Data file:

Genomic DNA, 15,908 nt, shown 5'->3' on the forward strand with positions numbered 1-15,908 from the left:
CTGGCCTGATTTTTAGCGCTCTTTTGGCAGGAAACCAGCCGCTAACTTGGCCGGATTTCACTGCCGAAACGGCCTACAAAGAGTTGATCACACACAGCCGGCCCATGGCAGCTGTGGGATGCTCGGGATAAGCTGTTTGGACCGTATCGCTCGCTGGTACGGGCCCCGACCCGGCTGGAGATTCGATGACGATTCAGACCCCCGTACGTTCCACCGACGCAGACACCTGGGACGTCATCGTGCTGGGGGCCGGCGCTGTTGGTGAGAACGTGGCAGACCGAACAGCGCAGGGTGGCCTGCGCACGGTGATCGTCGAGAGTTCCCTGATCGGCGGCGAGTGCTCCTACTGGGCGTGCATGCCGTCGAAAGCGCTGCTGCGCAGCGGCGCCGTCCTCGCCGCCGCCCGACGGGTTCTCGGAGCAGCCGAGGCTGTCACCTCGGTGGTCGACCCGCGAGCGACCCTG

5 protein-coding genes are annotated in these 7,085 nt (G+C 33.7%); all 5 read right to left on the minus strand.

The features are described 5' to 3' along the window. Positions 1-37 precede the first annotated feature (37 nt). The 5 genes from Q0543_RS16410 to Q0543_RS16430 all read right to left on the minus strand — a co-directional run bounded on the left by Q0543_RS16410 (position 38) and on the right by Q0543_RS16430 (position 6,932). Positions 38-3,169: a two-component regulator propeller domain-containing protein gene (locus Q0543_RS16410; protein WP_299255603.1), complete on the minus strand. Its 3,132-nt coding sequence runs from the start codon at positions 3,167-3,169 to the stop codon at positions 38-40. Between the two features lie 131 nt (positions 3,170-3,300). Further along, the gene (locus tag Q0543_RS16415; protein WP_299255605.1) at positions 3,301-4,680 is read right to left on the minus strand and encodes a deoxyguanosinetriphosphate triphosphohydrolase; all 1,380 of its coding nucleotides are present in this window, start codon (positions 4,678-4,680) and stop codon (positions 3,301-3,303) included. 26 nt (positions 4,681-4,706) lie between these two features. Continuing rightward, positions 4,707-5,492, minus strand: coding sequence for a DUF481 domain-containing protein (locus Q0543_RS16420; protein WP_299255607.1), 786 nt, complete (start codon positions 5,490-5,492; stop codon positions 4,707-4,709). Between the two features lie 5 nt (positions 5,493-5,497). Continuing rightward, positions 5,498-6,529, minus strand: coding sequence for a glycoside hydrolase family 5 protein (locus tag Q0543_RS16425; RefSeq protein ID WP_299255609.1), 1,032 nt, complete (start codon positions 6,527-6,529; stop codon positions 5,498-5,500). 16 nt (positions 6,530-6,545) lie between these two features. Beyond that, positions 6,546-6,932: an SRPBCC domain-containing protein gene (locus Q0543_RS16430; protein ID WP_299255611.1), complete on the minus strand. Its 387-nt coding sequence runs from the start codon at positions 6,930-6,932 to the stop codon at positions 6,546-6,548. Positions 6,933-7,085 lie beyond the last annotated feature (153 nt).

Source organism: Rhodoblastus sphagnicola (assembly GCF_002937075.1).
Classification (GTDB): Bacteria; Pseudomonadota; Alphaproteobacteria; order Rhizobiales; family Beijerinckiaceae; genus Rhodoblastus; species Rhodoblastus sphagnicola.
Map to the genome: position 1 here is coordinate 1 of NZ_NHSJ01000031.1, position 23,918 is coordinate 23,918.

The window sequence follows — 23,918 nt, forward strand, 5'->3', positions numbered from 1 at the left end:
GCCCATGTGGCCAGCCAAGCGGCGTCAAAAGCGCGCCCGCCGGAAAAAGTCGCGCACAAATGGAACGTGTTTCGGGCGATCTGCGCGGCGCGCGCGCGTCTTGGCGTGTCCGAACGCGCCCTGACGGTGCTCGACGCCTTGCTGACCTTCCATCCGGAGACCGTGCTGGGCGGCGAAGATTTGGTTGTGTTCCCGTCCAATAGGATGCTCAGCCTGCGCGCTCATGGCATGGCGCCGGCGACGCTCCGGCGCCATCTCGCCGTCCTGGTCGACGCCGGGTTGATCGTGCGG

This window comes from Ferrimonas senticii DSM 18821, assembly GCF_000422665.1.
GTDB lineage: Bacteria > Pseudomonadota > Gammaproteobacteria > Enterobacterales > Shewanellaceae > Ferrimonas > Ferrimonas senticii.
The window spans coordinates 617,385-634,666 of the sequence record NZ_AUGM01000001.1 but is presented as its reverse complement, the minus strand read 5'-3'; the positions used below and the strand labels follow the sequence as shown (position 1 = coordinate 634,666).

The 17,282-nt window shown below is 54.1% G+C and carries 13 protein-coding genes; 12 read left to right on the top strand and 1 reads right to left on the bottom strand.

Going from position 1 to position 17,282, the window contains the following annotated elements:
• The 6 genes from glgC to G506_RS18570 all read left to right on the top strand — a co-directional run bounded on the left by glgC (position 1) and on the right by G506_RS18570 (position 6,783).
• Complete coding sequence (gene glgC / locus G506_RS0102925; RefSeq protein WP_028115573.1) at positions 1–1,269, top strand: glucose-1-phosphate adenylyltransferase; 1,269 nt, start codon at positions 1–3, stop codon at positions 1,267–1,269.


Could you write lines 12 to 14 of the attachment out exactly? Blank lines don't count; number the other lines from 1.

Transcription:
The window spans coordinates 617,385-634,666 of the sequence record NZ_AUGM01000001.1 but is presented as its reverse complement, the minus strand read 5'-3'; the positions used below and the strand labels follow the sequence as shown (position 1 = coordinate 634,666).

The 17,282-nt window shown below is 54.1% G+C and carries 13 protein-coding genes; 12 read left to right on the top strand and 1 reads right to left on the bottom strand.

Going from position 1 to position 17,282, the window contains the following annotated elements: